A Swedish study investigated the public attitude toward autopsy, organ donation, and anatomic dissection in an age-stratified random sample of 1950 individuals.10 The analysis revealed that 85% accepted autopsy for themselves, 62% were willing to donate their own organs, and 15% were positive toward whole body donation for dissection. Interestingly, those individuals who accepted whole body donation also had a positive attitude toward organ donation. Similar findings were reported by a British study in which the proportion of body donors carrying organ donor cards was 63%, which was twice as high as the national average.7 As also illustrated by the present case, these data imply that organ transplant recipients appear to be an important target population for whole body donation. This knowledge, perhaps better disseminated with accessible networking social media and registries, might help make transplant recipients aware of this altruistic opportunity by which the dead can teach the living.


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    Busuttil RW, Colonna JOII, Hiatt JR, Brems JJ, el Khoury G, Goldstein LI, et al. The first 100 liver transplants at UCLA. Ann Surg 1987; 206: 387-402.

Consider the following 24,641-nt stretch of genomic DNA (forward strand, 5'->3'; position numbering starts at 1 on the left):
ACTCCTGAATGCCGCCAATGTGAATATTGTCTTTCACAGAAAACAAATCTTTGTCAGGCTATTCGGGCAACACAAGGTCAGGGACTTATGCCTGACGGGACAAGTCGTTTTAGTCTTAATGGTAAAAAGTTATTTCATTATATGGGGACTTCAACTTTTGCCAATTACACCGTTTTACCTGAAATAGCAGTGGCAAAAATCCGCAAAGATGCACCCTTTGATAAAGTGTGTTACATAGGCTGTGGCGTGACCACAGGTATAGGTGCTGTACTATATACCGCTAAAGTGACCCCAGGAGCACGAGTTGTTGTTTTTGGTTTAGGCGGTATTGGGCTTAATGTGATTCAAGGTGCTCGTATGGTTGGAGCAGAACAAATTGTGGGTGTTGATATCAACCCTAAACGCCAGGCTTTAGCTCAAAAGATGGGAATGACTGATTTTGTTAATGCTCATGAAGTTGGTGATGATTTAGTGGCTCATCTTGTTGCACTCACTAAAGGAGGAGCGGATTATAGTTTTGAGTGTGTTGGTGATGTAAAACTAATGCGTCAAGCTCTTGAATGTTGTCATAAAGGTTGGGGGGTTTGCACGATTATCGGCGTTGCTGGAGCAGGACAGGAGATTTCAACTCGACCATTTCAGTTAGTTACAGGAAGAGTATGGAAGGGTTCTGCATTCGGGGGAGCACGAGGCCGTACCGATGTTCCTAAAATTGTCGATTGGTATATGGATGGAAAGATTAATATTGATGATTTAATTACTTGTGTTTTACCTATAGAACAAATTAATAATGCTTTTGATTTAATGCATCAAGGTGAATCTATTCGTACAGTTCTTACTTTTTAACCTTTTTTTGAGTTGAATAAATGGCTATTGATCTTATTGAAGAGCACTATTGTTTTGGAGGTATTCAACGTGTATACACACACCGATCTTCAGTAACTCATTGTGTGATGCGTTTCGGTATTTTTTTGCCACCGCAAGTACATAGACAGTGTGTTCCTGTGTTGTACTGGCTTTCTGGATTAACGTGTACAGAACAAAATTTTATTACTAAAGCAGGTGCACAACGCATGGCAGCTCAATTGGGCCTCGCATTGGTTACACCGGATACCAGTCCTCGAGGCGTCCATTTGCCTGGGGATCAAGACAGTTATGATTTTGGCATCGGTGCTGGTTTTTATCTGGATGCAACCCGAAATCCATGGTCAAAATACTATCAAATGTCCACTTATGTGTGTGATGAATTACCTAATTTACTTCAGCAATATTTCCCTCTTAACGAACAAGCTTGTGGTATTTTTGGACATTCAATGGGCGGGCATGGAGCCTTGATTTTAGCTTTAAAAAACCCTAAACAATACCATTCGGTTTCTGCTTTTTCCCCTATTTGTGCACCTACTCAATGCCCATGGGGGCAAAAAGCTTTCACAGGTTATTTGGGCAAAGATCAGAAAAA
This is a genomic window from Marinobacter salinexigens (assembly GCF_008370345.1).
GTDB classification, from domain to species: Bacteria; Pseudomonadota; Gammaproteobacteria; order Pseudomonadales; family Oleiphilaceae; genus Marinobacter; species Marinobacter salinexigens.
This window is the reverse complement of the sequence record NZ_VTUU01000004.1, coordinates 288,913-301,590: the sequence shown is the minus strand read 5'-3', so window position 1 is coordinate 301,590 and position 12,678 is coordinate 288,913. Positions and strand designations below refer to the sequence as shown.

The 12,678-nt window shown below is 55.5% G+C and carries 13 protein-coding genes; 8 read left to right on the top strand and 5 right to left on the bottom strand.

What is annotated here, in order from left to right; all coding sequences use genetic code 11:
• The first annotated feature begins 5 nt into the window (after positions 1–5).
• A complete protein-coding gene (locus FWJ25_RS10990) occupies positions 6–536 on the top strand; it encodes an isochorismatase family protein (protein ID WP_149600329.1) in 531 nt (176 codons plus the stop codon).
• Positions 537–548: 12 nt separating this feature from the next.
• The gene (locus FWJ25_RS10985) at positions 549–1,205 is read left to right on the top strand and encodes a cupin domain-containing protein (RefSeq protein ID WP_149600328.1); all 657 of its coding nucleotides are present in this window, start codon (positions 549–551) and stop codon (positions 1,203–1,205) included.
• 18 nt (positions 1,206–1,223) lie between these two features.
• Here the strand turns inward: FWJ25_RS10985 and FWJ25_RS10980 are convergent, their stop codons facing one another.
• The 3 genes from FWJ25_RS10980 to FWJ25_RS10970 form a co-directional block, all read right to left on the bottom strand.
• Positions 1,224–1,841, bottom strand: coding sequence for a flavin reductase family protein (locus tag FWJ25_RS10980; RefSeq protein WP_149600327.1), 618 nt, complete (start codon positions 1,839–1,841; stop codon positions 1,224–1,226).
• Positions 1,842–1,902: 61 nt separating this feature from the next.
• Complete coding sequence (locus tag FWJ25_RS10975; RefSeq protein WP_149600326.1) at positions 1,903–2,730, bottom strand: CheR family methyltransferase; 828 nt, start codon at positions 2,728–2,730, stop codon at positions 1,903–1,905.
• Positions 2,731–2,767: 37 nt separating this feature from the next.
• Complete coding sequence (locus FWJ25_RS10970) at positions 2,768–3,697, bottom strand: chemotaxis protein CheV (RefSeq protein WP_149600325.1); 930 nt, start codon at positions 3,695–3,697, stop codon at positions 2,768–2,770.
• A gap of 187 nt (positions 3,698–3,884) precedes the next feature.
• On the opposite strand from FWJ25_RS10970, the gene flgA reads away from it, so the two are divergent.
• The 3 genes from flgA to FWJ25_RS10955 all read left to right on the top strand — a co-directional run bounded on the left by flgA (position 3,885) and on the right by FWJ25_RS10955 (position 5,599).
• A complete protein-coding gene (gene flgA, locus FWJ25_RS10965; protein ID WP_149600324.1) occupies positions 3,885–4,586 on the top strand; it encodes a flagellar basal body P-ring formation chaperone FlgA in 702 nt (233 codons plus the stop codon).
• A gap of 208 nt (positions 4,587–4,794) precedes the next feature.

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    UCLA Donated Body Program. Accessed October 2012.
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    Richardson R, Hurwitz B. Donors' attitudes towards body donation for dissection. Lancet 1995; 346: 277-279.
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    Lagwinski M, Bernard JC, Keyser ML, Dluzen DE. Survey of cadaveric donor application files: 1978–1993. Clin Anat 1998; 11: 253-262.
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Henrik Petrowsky M.D.* †, Fady Kaldas M.D.* †, Warwick Peacock M.D.*, Dean Fisher‡, Johnny C. Hong M.D.* †, Charles Lassman M.D., Ph.D.§, Ronald W. Busuttil M.D., Ph.D.* †, * Department of Surgery, University of California Los Angeles, Los Angeles, CA, † Dumont-UCLA Transplant Center, University of California Los Angeles, Los Angeles, CA, ‡ UCLA Donated Body Program, University of California Los Angeles, Los Angeles, CA, § Department of Pathology Ronald Reagan UCLA Medical Center David Geffen School of Medicine University of California Los Angeles Los Angeles, CA.